Acculturation is the process by which immigrant people adjust and adapt their way of life to the host culture. Once in the U.S., they realize that they have to make some adjustments in order to experience success in their daily interactions with members of the mainstream society.

    Figure \(\PageIndex{2}\): 4-Fold Acculturation Model.

    Assimilation is the process by which people from different cultures are acculturated and ultimately absorbed into the mainstream culture. In much of the U.S. history of immigration throughout the 18th, 19th, and early 20th Centuries, assimilation was more or less forced toward the deeply British-influenced mainstream culture systems.

    Cultural integration is a form of cultural exchange in which one group assumes the beliefs, practices and rituals of another group without sacrificing the characteristics of its own culture. While cultural syncretism carries a negative connotation, cultural integration is generally looked upon as positive because nothing is lost. Seen from this light, cultural integration is a healthy intermingling of the beliefs and rituals of two unique cultures.[vi]

    Separation occurs when individuals reject the dominant or host culture in favor of preserving their culture of origin. Separation is often facilitated by immigration to ethnic enclaves.

    Many adult immigrants hold dear their homeland cultures and adapt as little as possible to mainstream U.S. cultural norms, which commonly leads to marginalization. Marginalization is the tendency for adult immigrants to be rendered powerless in comparison to native-born adults because they live as half citizens not fully capable of realizing the individual opportunities often found available to average native-born adults. Their U.S. born children find themselves living in a culturally transitioning family structure. Their parents are more like permanent tourists here while they become fully Americanized (for better or for worse), because public schools are tremendous socialization agencies which effectively acculturate most children into the mainstream. These children often serve as cultural liaisons to their parents and the mainstream culture. Regardless of which culture.[vii]

    During this acculturation process we are often times face dilemmas.

    Ethical Dilemmas[viii]

    An issue many people face when interacting and communicating with another culture is whether they should change their behaviors to fit the host culture’s belief, values, norms and social practices. The question arises on whether the people of the host culture should adjunct their behaviors or is it the responsibility of the visitor?

    “When in Rome, do as the Romans do.” This old saying places the responsibility on the visitor. Respecting differences in verbal and nonverbal communication means the visitor must take the responsibility to research about the host culture and follow the host culture. Do you think people should engage in behaviors they find morally or ethically wrong? Is it possible people could lose their own sense of self? Could making these adaptation possibly offend the host culture?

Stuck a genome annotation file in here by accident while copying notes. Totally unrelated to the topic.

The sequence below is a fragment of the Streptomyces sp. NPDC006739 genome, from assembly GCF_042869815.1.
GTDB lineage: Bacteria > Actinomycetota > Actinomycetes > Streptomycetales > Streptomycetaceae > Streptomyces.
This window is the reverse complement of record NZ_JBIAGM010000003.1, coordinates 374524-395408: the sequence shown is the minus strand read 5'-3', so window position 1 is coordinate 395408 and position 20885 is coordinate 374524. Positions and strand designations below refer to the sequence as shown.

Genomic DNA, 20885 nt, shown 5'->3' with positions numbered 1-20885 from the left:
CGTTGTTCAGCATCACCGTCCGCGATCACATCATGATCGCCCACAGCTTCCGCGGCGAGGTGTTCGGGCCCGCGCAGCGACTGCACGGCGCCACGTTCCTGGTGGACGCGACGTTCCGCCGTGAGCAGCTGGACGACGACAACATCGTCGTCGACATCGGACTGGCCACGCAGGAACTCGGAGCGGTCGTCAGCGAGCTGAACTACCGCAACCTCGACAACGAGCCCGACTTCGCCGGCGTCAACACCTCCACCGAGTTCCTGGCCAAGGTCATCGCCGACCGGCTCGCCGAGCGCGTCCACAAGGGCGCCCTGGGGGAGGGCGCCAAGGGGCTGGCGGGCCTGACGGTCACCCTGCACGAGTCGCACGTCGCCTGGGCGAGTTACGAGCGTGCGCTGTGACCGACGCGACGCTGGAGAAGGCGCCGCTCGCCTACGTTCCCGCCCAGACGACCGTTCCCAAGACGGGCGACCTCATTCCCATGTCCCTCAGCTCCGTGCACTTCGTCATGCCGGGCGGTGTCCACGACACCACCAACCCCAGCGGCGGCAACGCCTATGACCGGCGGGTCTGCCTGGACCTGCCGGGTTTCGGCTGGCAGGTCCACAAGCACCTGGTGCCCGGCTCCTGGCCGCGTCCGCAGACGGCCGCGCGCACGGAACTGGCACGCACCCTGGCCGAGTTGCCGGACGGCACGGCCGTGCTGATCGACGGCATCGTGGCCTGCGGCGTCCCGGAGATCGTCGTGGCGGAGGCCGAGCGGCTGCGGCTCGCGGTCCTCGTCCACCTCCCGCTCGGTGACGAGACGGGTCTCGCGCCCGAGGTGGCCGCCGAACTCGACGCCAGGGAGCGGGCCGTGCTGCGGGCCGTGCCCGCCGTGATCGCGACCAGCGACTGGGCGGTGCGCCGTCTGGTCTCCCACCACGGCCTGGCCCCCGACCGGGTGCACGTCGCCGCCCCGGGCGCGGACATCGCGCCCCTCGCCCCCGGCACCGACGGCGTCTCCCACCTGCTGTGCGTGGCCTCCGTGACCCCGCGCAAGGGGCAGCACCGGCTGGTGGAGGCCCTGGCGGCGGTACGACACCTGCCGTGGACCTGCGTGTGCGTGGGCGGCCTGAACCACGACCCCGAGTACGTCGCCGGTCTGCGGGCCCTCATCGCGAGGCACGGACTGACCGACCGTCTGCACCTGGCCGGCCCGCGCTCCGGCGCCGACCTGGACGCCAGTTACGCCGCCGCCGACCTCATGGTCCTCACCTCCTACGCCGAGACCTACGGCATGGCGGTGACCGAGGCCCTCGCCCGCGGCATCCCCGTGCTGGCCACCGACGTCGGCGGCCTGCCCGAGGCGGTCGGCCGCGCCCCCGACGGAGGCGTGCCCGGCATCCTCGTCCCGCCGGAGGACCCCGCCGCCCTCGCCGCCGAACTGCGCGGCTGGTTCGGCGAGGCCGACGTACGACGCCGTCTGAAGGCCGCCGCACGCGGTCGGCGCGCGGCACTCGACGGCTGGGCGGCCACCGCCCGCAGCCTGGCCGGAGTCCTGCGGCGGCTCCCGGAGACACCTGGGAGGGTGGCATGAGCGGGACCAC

1. Another ethical issue confronting the visitor is whether it is acceptable to judge the host culture’s behaviors due to a vast difference in beliefs, values, norms and social practices. Are there values that go beyond cultural differences?

    Components of Intercultural Communication Competence

    Competent communication is interaction that is perceived as effective in fulfilling certain rewarding objectives in a way that is also appropriate to the context in which the interaction occurs.

    Intercultural competence is contextual. An impression or judgment that a person is intercultural competent is made with respect to both a specific relational context and a particular situational context. Competence is not independent of the relationships and situations within which communication occurs.

    · Knowledge refers to the cognitive information you need to have about the people, the context, and the norms of appropriateness that operate in a specific culture.

    · Motivations include the overall set of emotional associations that people have as they anticipate and actually communicate interculturally.

    · Feelings refer to the emotional or effective state that you experience when communicating with someone from a different culture.

    · Intentions are what guide your choices in a particular intercultural interaction. Your intentions are the goals, plans, objectives, and desires that focus and direct your behavior.

    · Actions refer to the actual performance of those behaviors that are regarded as appropriate and effective.

    · Respect is shown through both verbal and nonverbal symbols.

    BASIC dimensions of intercultural competence.

    · Orientation to Knowledge - The terms people use to explain themselves and the world around them.

    · Empathy - The capacity to behave as though you understand the world as others do.

    · Interaction Management - Skill in regulating conversations.

    · Task Role Behavior - Behaviors that involve the initiation of ideas related to group problem-solving activities.

    · Relational Role Behavior - Behaviors associated with interpersonal harmony and mediation.

    · Tolerance for Ambiguity Interaction Posture - The ability to react to new and ambiguous situations with little visible discomfort.

    · Display of Respect - The ability to show respect and positive regard for another person.

    · Interaction Posture - The ability to respond to others in descriptive.